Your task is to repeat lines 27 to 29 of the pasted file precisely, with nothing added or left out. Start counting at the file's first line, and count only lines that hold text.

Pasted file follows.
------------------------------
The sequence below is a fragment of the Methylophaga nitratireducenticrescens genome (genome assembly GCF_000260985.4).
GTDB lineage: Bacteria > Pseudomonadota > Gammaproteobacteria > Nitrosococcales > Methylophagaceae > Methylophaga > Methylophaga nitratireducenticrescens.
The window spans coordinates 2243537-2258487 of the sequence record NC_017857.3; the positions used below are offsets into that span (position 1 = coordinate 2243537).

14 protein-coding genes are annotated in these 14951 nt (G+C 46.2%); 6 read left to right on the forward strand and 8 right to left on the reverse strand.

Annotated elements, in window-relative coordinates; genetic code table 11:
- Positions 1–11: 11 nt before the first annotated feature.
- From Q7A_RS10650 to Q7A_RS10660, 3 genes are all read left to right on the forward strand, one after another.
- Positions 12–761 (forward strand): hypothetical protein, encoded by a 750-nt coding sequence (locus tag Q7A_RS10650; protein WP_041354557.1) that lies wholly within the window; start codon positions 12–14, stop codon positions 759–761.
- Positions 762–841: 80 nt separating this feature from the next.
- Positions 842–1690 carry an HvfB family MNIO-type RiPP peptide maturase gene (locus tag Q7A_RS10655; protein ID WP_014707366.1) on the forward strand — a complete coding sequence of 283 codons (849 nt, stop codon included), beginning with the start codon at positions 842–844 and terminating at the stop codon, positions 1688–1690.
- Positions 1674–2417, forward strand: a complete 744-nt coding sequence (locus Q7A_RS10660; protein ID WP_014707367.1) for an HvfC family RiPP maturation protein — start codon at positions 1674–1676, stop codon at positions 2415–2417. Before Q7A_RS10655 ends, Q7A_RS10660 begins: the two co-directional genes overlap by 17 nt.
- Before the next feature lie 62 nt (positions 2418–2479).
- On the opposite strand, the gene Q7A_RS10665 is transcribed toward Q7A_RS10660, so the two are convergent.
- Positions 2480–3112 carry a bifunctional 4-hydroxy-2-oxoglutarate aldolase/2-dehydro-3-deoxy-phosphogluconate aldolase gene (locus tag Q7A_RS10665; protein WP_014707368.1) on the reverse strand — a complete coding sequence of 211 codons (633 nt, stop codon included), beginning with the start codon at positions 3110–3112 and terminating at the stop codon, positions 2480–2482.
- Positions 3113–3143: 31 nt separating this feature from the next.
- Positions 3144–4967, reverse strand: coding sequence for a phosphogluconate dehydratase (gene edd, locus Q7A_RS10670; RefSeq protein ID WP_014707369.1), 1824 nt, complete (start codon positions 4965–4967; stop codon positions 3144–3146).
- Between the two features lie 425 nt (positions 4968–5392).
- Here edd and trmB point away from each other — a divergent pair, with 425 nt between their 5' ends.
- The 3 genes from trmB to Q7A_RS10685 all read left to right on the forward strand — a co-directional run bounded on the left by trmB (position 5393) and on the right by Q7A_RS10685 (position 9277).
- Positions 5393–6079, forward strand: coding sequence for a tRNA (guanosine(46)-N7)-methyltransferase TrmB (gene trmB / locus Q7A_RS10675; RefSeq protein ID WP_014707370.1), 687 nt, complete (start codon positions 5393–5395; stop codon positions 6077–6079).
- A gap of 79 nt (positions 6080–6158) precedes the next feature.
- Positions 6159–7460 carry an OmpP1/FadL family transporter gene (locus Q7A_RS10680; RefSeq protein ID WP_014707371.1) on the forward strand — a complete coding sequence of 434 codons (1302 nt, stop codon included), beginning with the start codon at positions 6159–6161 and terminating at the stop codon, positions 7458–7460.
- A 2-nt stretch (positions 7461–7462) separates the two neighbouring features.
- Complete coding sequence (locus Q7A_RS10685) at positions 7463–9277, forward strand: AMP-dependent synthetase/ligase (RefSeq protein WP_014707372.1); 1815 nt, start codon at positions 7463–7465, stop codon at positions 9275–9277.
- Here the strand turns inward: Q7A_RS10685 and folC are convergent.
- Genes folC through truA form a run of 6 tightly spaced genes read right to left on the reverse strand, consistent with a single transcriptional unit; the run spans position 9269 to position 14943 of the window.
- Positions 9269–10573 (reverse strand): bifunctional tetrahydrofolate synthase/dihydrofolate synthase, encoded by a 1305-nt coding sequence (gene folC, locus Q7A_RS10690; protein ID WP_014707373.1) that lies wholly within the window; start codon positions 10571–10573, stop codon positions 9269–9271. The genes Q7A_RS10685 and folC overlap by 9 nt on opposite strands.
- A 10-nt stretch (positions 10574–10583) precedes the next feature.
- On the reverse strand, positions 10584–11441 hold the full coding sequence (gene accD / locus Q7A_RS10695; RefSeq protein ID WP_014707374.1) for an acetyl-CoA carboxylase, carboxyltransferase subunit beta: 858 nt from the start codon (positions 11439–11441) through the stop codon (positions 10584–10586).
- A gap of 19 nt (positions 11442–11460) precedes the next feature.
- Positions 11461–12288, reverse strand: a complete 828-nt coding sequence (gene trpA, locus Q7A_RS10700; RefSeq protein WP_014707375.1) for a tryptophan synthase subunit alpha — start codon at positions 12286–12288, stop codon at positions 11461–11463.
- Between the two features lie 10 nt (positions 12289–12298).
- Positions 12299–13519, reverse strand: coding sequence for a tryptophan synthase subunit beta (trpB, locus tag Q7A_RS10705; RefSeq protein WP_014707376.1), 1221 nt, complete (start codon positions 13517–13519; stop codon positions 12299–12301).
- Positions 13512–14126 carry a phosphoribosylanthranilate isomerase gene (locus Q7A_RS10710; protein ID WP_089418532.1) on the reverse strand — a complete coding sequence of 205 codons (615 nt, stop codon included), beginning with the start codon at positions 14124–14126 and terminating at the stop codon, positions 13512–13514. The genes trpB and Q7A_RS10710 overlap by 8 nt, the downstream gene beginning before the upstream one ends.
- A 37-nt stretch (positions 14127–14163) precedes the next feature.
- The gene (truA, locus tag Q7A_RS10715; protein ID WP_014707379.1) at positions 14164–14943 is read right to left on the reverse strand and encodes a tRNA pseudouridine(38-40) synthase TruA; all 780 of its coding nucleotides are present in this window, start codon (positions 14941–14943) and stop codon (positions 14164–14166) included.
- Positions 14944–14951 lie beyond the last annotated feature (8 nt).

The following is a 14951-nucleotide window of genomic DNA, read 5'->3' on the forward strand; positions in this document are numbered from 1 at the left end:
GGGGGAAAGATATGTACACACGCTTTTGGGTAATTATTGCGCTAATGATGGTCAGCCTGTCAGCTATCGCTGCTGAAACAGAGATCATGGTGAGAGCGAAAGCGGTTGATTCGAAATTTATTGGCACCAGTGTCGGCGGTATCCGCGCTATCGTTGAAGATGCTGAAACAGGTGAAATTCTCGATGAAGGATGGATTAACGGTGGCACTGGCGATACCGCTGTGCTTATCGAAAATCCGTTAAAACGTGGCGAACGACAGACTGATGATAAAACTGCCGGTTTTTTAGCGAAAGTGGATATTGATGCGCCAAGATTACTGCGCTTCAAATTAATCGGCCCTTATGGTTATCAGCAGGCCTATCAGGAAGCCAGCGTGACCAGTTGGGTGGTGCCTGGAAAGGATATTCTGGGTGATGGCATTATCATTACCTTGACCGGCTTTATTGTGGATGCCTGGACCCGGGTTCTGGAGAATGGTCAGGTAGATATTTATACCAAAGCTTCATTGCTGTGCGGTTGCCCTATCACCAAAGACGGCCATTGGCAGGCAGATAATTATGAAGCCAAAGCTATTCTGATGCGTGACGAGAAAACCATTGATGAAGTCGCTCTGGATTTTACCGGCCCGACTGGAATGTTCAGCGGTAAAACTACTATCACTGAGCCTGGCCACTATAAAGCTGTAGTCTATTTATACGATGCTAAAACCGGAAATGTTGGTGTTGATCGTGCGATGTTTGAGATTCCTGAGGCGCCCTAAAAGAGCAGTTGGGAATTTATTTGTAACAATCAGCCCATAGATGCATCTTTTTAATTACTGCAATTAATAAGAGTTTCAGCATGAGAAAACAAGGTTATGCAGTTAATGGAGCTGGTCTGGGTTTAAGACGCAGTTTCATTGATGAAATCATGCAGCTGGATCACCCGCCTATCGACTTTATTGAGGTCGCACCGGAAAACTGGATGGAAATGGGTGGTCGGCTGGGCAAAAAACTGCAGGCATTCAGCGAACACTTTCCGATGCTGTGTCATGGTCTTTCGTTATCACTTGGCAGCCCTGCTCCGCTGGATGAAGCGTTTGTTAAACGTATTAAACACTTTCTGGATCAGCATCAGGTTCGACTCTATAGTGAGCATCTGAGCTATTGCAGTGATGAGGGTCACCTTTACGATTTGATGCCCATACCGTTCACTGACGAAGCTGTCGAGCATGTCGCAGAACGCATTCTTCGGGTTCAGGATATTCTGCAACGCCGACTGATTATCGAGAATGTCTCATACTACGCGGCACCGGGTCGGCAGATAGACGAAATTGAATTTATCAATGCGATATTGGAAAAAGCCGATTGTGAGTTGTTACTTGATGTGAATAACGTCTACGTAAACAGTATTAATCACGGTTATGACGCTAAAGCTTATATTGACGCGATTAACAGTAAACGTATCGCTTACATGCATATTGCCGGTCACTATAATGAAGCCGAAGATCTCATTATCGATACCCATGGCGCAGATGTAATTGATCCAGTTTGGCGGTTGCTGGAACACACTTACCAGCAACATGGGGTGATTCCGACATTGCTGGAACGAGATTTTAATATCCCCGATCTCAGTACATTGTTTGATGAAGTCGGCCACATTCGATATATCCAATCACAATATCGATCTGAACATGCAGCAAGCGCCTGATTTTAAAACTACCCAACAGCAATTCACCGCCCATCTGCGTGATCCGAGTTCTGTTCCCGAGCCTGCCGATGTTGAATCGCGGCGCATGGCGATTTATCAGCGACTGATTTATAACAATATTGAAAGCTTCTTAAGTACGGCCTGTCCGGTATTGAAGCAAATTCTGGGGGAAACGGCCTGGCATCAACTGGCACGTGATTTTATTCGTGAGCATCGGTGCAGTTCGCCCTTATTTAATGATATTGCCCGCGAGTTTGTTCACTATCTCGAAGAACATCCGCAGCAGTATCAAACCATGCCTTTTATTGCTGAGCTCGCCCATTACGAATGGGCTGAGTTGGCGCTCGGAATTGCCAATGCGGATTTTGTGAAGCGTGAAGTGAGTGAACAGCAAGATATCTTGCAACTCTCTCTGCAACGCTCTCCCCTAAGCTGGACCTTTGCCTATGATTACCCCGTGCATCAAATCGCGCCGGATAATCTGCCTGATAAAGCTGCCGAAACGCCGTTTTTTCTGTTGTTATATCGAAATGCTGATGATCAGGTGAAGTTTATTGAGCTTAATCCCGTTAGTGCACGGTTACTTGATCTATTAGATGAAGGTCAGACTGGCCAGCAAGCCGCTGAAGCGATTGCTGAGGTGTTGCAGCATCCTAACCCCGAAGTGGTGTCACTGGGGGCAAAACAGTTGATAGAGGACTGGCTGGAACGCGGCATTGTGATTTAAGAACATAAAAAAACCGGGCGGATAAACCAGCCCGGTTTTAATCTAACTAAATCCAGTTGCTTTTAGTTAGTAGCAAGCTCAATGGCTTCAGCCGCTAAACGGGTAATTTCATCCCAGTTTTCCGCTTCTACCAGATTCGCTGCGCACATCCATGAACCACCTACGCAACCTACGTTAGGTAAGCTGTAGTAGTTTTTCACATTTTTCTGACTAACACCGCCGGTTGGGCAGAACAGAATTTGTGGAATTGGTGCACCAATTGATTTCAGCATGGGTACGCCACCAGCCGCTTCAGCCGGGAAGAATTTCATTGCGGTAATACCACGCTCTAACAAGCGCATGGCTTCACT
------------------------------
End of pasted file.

- Positions 9269–10573 (reverse strand): bifunctional tetrahydrofolate synthase/dihydrofolate synthase, encoded by a 1305-nt coding sequence (gene folC, locus Q7A_RS10690; protein ID WP_014707373.1) that lies wholly within the window; start codon positions 10571–10573, stop codon positions 9269–9271. The genes Q7A_RS10685 and folC overlap by 9 nt on opposite strands.
- A 10-nt stretch (positions 10574–10583) precedes the next feature.
- On the reverse strand, positions 10584–11441 hold the full coding sequence (gene accD / locus Q7A_RS10695; RefSeq protein ID WP_014707374.1) for an acetyl-CoA carboxylase, carboxyltransferase subunit beta: 858 nt from the start codon (positions 11439–11441) through the stop codon (positions 10584–10586).